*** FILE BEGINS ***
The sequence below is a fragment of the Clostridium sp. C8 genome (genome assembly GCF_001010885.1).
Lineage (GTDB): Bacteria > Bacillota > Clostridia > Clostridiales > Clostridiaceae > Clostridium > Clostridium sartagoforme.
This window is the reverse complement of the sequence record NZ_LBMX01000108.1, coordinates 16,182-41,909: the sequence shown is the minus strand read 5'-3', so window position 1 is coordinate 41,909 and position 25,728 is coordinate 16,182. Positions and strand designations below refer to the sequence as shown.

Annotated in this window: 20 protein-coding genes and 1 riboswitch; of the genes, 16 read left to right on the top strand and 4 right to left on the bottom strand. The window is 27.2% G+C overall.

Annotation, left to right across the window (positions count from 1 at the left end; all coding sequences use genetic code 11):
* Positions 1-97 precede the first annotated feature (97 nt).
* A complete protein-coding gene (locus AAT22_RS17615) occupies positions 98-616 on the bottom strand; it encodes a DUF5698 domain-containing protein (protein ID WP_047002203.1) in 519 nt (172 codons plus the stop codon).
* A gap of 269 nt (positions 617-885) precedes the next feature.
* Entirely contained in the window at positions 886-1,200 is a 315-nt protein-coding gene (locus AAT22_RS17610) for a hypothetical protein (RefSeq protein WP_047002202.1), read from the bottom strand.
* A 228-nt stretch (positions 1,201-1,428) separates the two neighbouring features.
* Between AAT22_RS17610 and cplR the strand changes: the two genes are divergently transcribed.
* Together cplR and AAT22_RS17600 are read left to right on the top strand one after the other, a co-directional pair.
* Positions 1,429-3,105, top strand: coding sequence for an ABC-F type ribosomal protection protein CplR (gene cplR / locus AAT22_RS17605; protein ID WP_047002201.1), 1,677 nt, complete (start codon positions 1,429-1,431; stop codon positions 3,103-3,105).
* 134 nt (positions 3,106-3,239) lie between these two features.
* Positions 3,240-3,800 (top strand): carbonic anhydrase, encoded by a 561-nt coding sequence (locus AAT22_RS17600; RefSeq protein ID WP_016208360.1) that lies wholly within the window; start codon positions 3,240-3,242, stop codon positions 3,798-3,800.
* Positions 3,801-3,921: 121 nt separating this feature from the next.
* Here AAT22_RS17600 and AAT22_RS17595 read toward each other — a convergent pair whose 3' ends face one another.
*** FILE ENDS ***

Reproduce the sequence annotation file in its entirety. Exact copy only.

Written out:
The sequence below is a fragment of the Clostridium sp. C8 genome (genome assembly GCF_001010885.1).
Lineage (GTDB): Bacteria > Bacillota > Clostridia > Clostridiales > Clostridiaceae > Clostridium > Clostridium sartagoforme.
This window is the reverse complement of the sequence record NZ_LBMX01000108.1, coordinates 16,182-41,909: the sequence shown is the minus strand read 5'-3', so window position 1 is coordinate 41,909 and position 25,728 is coordinate 16,182. Positions and strand designations below refer to the sequence as shown.

Annotated in this window: 20 protein-coding genes and 1 riboswitch; of the genes, 16 read left to right on the top strand and 4 right to left on the bottom strand. The window is 27.2% G+C overall.

Annotation, left to right across the window (positions count from 1 at the left end; all coding sequences use genetic code 11):
* Positions 1-97 precede the first annotated feature (97 nt).
* A complete protein-coding gene (locus AAT22_RS17615) occupies positions 98-616 on the bottom strand; it encodes a DUF5698 domain-containing protein (protein ID WP_047002203.1) in 519 nt (172 codons plus the stop codon).
* A gap of 269 nt (positions 617-885) precedes the next feature.
* Entirely contained in the window at positions 886-1,200 is a 315-nt protein-coding gene (locus AAT22_RS17610) for a hypothetical protein (RefSeq protein WP_047002202.1), read from the bottom strand.
* A 228-nt stretch (positions 1,201-1,428) separates the two neighbouring features.
* Between AAT22_RS17610 and cplR the strand changes: the two genes are divergently transcribed.
* Together cplR and AAT22_RS17600 are read left to right on the top strand one after the other, a co-directional pair.
* Positions 1,429-3,105, top strand: coding sequence for an ABC-F type ribosomal protection protein CplR (gene cplR / locus AAT22_RS17605; protein ID WP_047002201.1), 1,677 nt, complete (start codon positions 1,429-1,431; stop codon positions 3,103-3,105).
* 134 nt (positions 3,106-3,239) lie between these two features.
* Positions 3,240-3,800 (top strand): carbonic anhydrase, encoded by a 561-nt coding sequence (locus AAT22_RS17600; RefSeq protein ID WP_016208360.1) that lies wholly within the window; start codon positions 3,240-3,242, stop codon positions 3,798-3,800.
* Positions 3,801-3,921: 121 nt separating this feature from the next.
* Here AAT22_RS17600 and AAT22_RS17595 read toward each other — a convergent pair whose 3' ends face one another.